"In Malaysia, an industry-owned research and training institute in Islamic banking and finance, the Islamic Banking and Finance Institute Malaysia (IBFIM), has been established," added the governor at the forum. This will "spearhead greater collaborative efforts with universities to undertake research in areas that are key for the progressive development of the Islamic financial industry."
One particularly important and interesting point made at the forum involved the education and development of sharia scholars and financial professionals. Those seeking to develop the industry have realised the need for both parties to be more familiar with each other's roles and the technicalities they involve.
This is a key component of being able to structure new products and get them approved. It means the scholars can suggest how proposed products could be made halal (in accordance with Islamic law) while the bankers can better understand how to conform with sharia. In the case of Malaysia, where interpretation has thus far been more liberal than in other markets, this could well mean a tightening up of the approval process. The hope, however, is that this will not dent the attractiveness of the products.
In any case, the Malaysian Central Bank is not just working on the supply side. Whilst various initiatives have been put in place to develop the staff and encourage the innovation necessary for the sector to thrive, plans are also being implemented to educate and inform consumers on the demand side. A 10-year, structured consumer education programme is expected to increase the level of consumer awareness about Islamic financial products.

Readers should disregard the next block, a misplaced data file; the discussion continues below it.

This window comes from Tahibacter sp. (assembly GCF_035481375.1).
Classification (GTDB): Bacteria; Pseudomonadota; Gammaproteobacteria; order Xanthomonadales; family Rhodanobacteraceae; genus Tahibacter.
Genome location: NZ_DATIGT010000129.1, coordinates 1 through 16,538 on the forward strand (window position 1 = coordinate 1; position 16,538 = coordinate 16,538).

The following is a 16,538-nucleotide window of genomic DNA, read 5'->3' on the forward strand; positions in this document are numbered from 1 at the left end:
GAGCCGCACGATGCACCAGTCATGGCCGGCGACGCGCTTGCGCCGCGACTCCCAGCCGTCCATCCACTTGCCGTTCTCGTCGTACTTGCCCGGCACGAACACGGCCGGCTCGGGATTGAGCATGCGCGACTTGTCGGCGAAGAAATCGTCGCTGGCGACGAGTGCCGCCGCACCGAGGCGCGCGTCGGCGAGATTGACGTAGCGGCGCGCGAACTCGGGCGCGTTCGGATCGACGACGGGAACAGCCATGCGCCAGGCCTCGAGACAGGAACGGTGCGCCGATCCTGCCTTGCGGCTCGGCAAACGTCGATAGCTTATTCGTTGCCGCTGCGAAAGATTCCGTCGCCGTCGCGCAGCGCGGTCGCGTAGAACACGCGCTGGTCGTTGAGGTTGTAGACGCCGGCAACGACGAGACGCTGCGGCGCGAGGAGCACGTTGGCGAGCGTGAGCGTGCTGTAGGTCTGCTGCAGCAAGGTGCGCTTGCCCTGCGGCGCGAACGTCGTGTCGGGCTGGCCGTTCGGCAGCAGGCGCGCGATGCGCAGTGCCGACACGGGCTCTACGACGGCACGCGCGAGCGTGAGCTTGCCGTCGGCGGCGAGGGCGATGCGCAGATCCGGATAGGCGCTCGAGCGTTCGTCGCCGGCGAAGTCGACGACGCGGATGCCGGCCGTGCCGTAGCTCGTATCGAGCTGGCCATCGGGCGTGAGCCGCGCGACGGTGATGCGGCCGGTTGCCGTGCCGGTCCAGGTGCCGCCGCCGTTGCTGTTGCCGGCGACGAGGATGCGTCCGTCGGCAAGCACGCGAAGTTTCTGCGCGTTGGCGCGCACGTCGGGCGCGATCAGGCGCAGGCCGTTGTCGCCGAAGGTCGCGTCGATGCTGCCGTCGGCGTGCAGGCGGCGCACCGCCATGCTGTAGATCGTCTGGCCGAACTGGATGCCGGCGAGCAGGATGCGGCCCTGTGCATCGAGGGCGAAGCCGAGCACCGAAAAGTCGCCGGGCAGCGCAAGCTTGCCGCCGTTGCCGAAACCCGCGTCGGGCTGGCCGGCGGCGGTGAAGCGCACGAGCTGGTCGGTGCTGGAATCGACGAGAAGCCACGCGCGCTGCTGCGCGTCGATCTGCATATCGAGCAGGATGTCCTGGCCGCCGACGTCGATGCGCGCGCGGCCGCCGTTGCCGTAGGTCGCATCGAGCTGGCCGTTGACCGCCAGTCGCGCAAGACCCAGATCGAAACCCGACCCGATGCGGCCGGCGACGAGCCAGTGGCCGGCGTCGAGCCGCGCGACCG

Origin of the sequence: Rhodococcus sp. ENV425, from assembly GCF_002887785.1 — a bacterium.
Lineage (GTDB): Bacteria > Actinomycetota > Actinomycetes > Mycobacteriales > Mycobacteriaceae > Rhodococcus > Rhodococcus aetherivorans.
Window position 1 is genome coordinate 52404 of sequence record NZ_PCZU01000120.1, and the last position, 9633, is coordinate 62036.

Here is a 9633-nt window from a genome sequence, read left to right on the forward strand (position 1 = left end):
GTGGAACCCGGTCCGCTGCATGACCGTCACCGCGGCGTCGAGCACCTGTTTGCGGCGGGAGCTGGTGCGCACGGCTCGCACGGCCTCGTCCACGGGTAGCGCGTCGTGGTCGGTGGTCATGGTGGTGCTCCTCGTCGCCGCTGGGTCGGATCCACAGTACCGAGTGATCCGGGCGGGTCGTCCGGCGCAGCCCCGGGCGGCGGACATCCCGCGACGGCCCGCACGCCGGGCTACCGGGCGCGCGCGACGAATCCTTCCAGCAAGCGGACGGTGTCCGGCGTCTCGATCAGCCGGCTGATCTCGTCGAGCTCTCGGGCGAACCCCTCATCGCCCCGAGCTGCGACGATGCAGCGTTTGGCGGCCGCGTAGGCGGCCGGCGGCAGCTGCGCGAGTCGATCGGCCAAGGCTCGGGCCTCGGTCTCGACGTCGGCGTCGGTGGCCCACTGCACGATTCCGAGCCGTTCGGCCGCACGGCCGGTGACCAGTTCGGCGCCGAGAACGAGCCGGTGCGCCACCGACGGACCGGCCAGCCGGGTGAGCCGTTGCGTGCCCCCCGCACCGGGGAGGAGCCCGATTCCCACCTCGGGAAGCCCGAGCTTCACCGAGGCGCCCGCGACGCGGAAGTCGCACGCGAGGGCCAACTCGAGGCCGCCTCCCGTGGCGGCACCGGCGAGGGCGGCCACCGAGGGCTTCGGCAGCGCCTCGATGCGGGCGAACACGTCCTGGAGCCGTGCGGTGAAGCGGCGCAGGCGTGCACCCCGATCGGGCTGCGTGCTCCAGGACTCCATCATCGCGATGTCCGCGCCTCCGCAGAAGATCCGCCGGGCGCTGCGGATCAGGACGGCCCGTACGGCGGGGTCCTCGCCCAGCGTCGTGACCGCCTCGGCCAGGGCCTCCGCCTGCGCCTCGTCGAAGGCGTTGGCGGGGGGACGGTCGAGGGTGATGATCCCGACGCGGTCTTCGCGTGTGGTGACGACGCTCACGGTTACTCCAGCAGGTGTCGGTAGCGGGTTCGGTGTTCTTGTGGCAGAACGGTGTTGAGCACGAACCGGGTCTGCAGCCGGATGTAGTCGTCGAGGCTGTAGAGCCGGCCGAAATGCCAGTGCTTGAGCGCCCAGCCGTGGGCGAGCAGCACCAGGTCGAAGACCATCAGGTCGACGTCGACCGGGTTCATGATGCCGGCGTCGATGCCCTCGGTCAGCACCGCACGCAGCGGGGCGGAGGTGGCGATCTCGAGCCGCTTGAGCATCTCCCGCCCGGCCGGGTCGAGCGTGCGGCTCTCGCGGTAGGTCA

"This awareness," explained the governor, "will in turn drive demand for a more Islamic products and services." These new offerings will be customised to meet consumers' requirements and be placed "at more competitive prices and through more convenient channels".
Meanwhile, given the strength of the Malaysian market, foreign IFIs have been keen to enter for a while and in 2004 the Central Bank granted three licenses to foreign IFIs. Prior to this, foreign conventional banks had operated Islamic windows in the country.
Kuwait Finance House, Al Rajhi Banking and Investment Corporation and a consortium of IFIs led by Qatar Islamic Bank will all begin operations in Malaysia soon, with the first of these expected to launch sometime during the third quarter of 2005. The anticipated effect is that the three locally established Islamic banks will react well to competition in a bid to remain attractive to customers. The new institutions are expected to first target high-net-worth individuals and institutional clients, offering a full set of services to the general public later.
Other moves will affect the local IFIs more directly. A white paper currently under scrutiny proposes that the current set of established Islamic windows operated by conventional banks become wholly owned subsidiaries. However, whilst some institutions are already structured in a manner that would comply with this, others are not and would likely be reluctant to restructure.
The increased cost of loans as a result of a reduced asset pool, as well a fear that the Islamic and conventional subsidiaries of the same institution would be forced to compete, are among the reasons why some would not be willing to comply.
Overall though, the sector is shaping up well. Having established a strong domestic market, moves are now underway to open up further and strengthen the infrastructure available to customers. The market will also hopefully continue to prove a tempting pull for Middle Eastern funds.